To say as I said then!
AC.I.5.73-5.

4. Unlearned in the world's false subtleties.

 

   4. unlearned = with no knowledge of, not having studied. The final -ed syllable is pronounced.
the world's false subtleties = the ways of the world; the cynical tactics which older people use to advance themselves. Compare sonnet 66, which lists some of the world's false subtleties:
Tired with all these, for restful death I cry, etc.
5. Thus vainly thinking that she thinks me young,    5. vainly = to satisfy my vanity; with futility and stupidity; ineffectually.
6. Although she knows my days are past the best,    6. PP gives: Although I know my yeares be past the best. (See above). In both cases the meaning is clear, and the poet acknowledges that the days of his youth are past. In the Q version the emphasis is on the woman's complicity in pretending not to know his age.

7. Simply I credit her false-speaking tongue:

   7. simply = absolutely, without pre-condition (OED.6.d.); like a simpleton, like an untutored youth.
I credit = I give credence to, I believe. Also perhaps with a suggestion that the transaction resembles a financial or mercenary one, with a trade off between his age and her unfaithfulness.
her false-speaking tongue - her voice which tells untruths. No doubt also a reference to the false serpent (the devil) which betrayed Eve, Adam, and all their progeny in the Garden of Eden. This and lines 3-4 perhaps echo the opening lines of the Book of Proverbs:
The proverbs of Solomon the son of David, king of Israel;
To know wisdom and instruction; to perceive the words of understanding;
To receive the instruction of wisdom, justice, and judgment, and equity;
To give subtilty to the simple, to the young man knowledge and
discretion.
Proverbs.I.1-4.
The simple mind of youth is beguiled by the experienced talk and subtlety of the crafty. SB also points out that bawds would pass off experienced prostitutes as virgins to young men, no doubt at much inflated prices. SB.p.477.n.1.

8. On both sides thus is simple truth suppressed:

 

 

 

 

 8. On both sides = by you and by me. By you because you lie about your faithfulness and honesty. By me because I pretend to be young and a simple, easily gulled youth.
simple truth = obvious truth, unadorned truth.

The PP version is entirely different:
Outfacing faults in loue, with loues ill rest.
The meaning is far from clear, but it is probably something like: 'thus boldly ignoring and overpowering our faults by our restless activity'.

9. But wherefore says she not she is unjust?    9. wherefore = for what reason, on what account, why? Compare:
Wherefore was I born?
R2.II.3.122.
says she not = does she not say.
10. And wherefore say not I that I am old?    10. wherefore = see above.
say not I
= do I not say?

11. O! love's best habit is in seeming trust,

 

 

 

 

 11.love's best habit = the best practice for lovers to adopt (in these situations); the best garb for love to wear (so as to disguise its age and duplicity). habit means either 'usage' 'custom' or 'clothing'.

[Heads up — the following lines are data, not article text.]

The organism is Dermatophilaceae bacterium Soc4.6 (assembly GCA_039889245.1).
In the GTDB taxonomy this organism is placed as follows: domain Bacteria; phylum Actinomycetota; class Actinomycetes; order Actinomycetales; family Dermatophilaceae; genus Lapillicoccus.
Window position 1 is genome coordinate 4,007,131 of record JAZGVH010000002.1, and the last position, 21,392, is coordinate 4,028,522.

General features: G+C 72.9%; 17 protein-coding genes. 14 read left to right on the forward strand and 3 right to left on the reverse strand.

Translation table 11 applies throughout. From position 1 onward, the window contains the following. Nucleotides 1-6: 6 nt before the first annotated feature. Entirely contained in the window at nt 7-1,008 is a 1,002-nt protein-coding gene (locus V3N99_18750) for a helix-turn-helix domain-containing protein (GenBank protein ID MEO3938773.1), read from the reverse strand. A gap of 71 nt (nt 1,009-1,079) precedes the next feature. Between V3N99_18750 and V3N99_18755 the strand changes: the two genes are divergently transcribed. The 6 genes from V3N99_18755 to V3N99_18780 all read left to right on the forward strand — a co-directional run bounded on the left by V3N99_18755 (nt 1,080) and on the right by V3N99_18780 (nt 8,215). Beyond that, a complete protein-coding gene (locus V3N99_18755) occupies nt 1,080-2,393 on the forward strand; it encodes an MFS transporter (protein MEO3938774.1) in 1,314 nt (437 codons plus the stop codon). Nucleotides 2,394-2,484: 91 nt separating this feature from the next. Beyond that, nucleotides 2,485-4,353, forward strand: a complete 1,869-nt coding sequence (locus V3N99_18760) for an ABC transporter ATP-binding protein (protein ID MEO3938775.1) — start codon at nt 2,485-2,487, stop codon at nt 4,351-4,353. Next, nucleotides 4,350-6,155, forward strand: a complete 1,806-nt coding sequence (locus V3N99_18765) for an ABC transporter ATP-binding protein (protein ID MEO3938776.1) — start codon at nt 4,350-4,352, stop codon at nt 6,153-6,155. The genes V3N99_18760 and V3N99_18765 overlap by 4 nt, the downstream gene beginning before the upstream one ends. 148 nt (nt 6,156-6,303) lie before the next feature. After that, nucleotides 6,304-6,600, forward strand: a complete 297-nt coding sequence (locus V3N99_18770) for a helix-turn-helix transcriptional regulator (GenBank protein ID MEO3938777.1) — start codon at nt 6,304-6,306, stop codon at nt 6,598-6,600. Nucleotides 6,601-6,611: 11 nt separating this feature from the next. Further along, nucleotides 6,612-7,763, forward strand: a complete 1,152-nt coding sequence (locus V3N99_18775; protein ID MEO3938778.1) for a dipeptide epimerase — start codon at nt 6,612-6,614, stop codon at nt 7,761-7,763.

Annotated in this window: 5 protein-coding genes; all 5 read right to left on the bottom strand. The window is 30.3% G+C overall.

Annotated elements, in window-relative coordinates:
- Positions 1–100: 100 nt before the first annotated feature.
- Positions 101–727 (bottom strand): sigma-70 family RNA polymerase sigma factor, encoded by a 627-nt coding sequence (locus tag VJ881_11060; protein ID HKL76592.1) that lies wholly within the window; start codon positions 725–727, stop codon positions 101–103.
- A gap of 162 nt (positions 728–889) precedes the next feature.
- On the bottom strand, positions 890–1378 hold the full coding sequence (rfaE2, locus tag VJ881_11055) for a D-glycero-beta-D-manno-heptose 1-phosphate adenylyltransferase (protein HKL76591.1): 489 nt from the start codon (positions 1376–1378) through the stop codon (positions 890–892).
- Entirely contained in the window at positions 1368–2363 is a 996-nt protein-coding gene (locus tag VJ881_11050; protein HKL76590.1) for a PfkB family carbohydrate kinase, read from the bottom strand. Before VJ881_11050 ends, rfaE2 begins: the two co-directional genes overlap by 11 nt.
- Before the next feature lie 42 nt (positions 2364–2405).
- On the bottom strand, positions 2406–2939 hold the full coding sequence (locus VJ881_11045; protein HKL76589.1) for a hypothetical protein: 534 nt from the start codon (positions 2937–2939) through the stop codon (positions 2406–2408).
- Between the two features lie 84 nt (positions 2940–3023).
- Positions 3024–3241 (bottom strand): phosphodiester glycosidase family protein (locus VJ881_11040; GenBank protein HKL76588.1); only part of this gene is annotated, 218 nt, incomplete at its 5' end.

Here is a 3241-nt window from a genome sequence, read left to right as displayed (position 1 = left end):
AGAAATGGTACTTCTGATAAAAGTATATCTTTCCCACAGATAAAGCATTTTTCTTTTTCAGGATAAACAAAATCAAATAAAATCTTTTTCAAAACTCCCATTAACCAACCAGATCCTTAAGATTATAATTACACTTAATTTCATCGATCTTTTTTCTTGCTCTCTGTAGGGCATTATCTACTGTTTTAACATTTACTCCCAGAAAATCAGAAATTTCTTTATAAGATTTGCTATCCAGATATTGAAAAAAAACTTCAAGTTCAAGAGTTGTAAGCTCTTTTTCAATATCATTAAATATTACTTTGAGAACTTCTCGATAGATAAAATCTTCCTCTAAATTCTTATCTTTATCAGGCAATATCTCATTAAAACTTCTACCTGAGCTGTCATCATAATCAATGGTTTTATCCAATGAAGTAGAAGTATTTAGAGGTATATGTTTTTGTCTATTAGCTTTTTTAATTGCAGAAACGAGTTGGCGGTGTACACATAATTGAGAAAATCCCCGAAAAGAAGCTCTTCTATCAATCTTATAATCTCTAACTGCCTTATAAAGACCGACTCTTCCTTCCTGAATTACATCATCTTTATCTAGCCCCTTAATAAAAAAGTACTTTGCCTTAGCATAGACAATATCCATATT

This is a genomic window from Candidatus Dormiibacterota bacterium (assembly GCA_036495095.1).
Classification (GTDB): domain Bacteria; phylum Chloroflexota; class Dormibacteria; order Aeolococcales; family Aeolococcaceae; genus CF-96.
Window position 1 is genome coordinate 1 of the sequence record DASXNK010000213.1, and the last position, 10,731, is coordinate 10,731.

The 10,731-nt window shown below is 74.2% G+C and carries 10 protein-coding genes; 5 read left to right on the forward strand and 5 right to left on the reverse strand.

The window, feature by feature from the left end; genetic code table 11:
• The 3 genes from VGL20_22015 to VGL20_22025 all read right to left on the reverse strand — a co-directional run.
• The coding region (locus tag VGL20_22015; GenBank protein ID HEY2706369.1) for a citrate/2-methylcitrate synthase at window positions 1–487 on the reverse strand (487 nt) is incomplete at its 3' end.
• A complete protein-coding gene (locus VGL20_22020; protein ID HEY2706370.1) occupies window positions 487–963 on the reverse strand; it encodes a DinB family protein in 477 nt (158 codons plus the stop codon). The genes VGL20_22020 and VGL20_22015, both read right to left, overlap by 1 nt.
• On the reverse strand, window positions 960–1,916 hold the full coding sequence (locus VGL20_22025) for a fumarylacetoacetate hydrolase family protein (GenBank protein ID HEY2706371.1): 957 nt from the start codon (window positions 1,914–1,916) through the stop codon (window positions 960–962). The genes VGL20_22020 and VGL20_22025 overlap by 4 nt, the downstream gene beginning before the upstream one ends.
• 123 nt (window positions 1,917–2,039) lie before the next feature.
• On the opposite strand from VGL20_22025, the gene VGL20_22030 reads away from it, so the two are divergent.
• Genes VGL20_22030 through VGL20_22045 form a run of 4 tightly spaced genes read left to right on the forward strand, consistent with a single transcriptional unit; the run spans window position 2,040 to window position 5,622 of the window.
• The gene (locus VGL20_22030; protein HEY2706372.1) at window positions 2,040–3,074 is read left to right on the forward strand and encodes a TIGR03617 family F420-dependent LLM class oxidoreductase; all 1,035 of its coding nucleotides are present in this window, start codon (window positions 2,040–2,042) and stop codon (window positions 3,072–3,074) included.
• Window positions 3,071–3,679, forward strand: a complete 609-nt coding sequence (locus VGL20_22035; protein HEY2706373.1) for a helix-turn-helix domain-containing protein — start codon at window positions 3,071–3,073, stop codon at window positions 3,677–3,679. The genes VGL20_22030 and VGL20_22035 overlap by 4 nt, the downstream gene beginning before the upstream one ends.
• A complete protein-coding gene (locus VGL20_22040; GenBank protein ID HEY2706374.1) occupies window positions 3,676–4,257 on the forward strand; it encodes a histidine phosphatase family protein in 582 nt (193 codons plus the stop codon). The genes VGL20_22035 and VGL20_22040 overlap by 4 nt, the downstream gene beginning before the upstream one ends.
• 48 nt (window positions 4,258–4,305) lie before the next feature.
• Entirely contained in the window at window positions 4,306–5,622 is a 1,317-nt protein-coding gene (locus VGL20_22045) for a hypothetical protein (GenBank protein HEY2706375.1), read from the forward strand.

seeming trust
= the appearance of trusting each other.

love here has become abstract, and refers to 'love itself', rather than to the person loved as in line 1.

12. And age in love, loves not to have years told:    12. age in love = older lovers, lovers who are past a certain age, lovers who are no longer youthful. 'Age', is personified as an older person who has fallen in love. Compare from the Passionate Pilgrim:
Crabbed Age and Youth cannot live together.
PP.12.
13. Therefore I lie with her, and she with me,    13. Therefore - echoes the repeated wherefore from above, and sums up the reasons for the deception and the end result.
I lie with her, and she with me
= I deceive her and she deceives me; we sleep together and make love.

14. And in our faults by lies we flattered be.

 

   14. in our faults = with all our faults (of lying and self-deception); with the guilt of our faults lying upon us; with our bodily imperfections, you because you are not much of a beauty, me because I am old.
by lies
= by lying to each other; by lying to ourselves; by making love.
we flattered be
= we are caressed and soothed; we console ourselves (by pretending to be young, truthful and desirable).
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Home Sonnets 1 - 50 Sonnets 51 - 100 Sonnets 101 - 154 A Lover's Complaint. Sonnet no. 1
First line index Title page and Thorpe's Dedication Some Introductory Notes to the Sonnets Sonnets as plain text 1-154 Text facsimiles Other related texts of the period
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Thomas Wyatt Poems Other Authors General notes  for background details, general policies etc. Map of the site Valentine Poems
London Bridge   as it was in Shakespeare's day, circa 1600. Views of London   as it was in 1616. Views of  Cheapside  London, from a print of 1639. The Carrier's  Cosmography.   A guide to all the Carriers in London.  As given by John Taylor in 1637. Oxquarry Books Ltd